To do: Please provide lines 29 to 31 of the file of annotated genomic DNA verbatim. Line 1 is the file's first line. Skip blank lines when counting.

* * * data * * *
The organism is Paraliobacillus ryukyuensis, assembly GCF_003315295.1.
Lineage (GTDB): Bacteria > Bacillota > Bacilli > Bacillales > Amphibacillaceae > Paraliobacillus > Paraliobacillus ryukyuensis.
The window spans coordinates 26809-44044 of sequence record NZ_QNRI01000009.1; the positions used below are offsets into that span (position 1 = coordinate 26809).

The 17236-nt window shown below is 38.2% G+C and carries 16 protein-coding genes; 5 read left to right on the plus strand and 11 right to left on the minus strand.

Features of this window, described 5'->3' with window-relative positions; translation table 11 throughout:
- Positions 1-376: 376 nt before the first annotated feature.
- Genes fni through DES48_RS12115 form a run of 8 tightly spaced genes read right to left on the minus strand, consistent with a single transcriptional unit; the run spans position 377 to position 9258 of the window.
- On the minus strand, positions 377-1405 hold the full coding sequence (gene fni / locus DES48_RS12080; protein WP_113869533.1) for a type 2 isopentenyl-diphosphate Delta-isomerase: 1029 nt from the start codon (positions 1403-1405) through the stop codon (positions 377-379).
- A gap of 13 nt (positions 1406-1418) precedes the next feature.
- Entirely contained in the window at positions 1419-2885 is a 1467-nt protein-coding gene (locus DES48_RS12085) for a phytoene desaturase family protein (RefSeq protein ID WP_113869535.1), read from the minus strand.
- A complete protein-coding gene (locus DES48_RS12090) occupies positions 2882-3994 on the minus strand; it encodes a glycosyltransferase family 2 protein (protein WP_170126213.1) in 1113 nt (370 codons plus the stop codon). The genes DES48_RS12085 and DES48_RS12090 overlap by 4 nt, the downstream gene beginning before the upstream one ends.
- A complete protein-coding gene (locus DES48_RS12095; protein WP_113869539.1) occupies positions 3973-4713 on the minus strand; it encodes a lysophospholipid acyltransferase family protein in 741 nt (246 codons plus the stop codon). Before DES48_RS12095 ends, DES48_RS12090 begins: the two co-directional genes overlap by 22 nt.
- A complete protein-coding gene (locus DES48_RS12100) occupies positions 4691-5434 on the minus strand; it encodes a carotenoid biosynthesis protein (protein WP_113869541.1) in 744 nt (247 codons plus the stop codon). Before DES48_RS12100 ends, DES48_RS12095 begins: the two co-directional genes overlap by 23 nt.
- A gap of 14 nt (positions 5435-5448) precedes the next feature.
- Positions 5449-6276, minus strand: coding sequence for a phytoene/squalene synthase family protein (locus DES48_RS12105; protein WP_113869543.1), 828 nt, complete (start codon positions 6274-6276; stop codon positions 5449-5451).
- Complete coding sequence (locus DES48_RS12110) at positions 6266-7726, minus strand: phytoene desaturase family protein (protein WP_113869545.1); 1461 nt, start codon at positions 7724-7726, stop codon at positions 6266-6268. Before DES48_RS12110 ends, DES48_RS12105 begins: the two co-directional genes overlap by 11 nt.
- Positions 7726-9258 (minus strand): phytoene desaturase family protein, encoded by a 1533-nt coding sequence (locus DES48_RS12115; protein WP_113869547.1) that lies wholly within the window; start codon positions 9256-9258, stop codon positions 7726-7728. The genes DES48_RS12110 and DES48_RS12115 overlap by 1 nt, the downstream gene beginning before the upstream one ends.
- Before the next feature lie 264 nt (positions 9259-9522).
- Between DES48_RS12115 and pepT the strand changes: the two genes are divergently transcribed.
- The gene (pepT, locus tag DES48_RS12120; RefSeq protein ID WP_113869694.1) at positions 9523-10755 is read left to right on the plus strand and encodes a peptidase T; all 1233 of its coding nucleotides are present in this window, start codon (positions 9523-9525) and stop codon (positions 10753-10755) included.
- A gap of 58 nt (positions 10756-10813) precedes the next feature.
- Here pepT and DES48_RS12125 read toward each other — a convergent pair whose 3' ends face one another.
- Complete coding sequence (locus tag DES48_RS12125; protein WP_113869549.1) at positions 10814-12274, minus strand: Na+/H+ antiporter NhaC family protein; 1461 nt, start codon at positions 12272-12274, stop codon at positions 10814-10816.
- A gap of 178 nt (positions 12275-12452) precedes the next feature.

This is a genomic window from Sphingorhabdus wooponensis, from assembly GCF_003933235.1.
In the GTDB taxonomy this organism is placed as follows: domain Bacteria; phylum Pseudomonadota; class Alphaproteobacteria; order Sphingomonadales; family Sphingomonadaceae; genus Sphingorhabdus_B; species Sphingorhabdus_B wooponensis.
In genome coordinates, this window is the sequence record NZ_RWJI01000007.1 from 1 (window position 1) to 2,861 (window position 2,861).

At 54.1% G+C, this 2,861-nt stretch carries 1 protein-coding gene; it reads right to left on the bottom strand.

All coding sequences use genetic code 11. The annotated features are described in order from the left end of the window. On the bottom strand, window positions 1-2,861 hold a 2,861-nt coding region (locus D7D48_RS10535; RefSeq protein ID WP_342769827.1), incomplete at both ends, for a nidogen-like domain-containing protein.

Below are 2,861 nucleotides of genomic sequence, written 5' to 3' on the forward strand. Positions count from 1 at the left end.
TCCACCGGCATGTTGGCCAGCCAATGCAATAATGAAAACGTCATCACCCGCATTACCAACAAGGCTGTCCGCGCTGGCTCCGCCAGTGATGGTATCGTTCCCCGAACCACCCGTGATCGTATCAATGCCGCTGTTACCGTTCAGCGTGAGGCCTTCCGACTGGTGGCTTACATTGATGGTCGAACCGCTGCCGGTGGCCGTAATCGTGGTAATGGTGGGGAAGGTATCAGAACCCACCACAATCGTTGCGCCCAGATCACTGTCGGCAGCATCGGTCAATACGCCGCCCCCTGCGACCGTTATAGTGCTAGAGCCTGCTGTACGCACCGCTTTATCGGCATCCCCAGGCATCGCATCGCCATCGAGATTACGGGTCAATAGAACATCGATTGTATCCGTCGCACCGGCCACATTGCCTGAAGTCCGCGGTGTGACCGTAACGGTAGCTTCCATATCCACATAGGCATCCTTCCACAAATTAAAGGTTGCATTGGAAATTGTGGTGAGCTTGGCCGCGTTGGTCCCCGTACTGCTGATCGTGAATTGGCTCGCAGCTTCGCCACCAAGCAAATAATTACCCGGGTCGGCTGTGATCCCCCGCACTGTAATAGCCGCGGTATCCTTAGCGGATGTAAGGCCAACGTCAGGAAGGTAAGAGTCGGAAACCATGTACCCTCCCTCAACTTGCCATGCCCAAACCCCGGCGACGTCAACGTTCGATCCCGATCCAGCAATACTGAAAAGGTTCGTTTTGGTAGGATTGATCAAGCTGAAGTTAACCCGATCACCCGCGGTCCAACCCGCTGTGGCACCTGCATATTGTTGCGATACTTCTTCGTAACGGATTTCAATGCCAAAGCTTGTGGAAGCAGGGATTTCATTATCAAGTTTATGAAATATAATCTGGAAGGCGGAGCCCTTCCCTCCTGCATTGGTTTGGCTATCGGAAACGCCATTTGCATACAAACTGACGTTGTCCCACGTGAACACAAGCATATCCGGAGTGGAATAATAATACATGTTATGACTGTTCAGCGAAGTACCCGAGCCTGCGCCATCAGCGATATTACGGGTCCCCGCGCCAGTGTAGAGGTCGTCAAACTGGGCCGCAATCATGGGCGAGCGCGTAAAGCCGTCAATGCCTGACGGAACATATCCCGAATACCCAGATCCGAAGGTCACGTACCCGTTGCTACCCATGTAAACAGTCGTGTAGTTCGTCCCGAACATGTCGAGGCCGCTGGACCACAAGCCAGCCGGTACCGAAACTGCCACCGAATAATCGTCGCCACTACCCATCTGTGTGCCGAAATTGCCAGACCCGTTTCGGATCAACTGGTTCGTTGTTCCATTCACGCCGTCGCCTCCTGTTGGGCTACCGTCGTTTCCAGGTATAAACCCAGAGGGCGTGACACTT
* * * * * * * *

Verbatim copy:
All coding sequences use genetic code 11. The annotated features are described in order from the left end of the window. On the bottom strand, window positions 1-2,861 hold a 2,861-nt coding region (locus D7D48_RS10535; RefSeq protein ID WP_342769827.1), incomplete at both ends, for a nidogen-like domain-containing protein.

Below are 2,861 nucleotides of genomic sequence, written 5' to 3' on the forward strand. Positions count from 1 at the left end.
TCCACCGGCATGTTGGCCAGCCAATGCAATAATGAAAACGTCATCACCCGCATTACCAACAAGGCTGTCCGCGCTGGCTCCGCCAGTGATGGTATCGTTCCCCGAACCACCCGTGATCGTATCAATGCCGCTGTTACCGTTCAGCGTGAGGCCTTCCGACTGGTGGCTTACATTGATGGTCGAACCGCTGCCGGTGGCCGTAATCGTGGTAATGGTGGGGAAGGTATCAGAACCCACCACAATCGTTGCGCCCAGATCACTGTCGGCAGCATCGGTCAATACGCCGCCCCCTGCGACCGTTATAGTGCTAGAGCCTGCTGTACGCACCGCTTTATCGGCATCCCCAGGCATCGCATCGCCATCGAGATTACGGGTCAATAGAACATCGATTGTATCCGTCGCACCGGCCACATTGCCTGAAGTCCGCGGTGTGACCGTAACGGTAGCTTCCATATCCACATAGGCATCCTTCCACAAATTAAAGGTTGCATTGGAAATTGTGGTGAGCTTGGCCGCGTTGGTCCCCGTACTGCTGATCGTGAATTGGCTCGCAGCTTCGCCACCAAGCAAATAATTACCCGGGTCGGCTGTGATCCCCCGCACTGTAATAGCCGCGGTATCCTTAGCGGATGTAAGGCCAACGTCAGGAAGGTAAGAGTCGGAAACCATGTACCCTCCCTCAACTTGCCATGCCCAAACCCCGGCGACGTCAACGTTCGATCCCGATCCAGCAATACTGAAAAGGTTCGTTTTGGTAGGATTGATCAAGCTGAAGTTAACCCGATCACCCGCGGTCCAACCCGCTGTGGCACCTGCATATTGTTGCGATACTTCTTCGTAACGGATTTCAATGCCAAAGCTTGTGGAAGCAGGGATTTCATTATCAAGTTTATGAAATATAATCTGGAAGGCGGAGCCCTTCCCTCCTGCATTGGTTTGGCTATCGGAAACGCCATTTGCATACAAACTGACGTTGTCCCACGTGAACACAAGCATATCCGGAGTGGAATAATAATACATGTTATGACTGTTCAGCGAAGTACCCGAGCCTGCGCCATCAGCGATATTACGGGTCCCCGCGCCAGTGTAGAGGTCGTCAAACTGGGCCGCAATCATGGGCGAGCGCGTAAAGCCGTCAATGCCTGACGGAACATATCCCGAATACCCAGATCCGAAGGTCACGTACCCGTTGCTACCCATGTAAACAGTCGTGTAGTTCGTCCCGAACATGTCGAGGCCGCTGGACCACAAGCCAGCCGGTACCGAAACTGCCACCGAATAATCGTCGCCACTACCCATCTGTGTGCCGAAATTGCCAGACCCGTTTCGGATCAACTGGTTCGTTGTTCCATTCACGCCGTCGCCTCCTGTTGGGCTACCGTCGTTTCCAGGTATAAACCCAGAGGGCGTGACACTT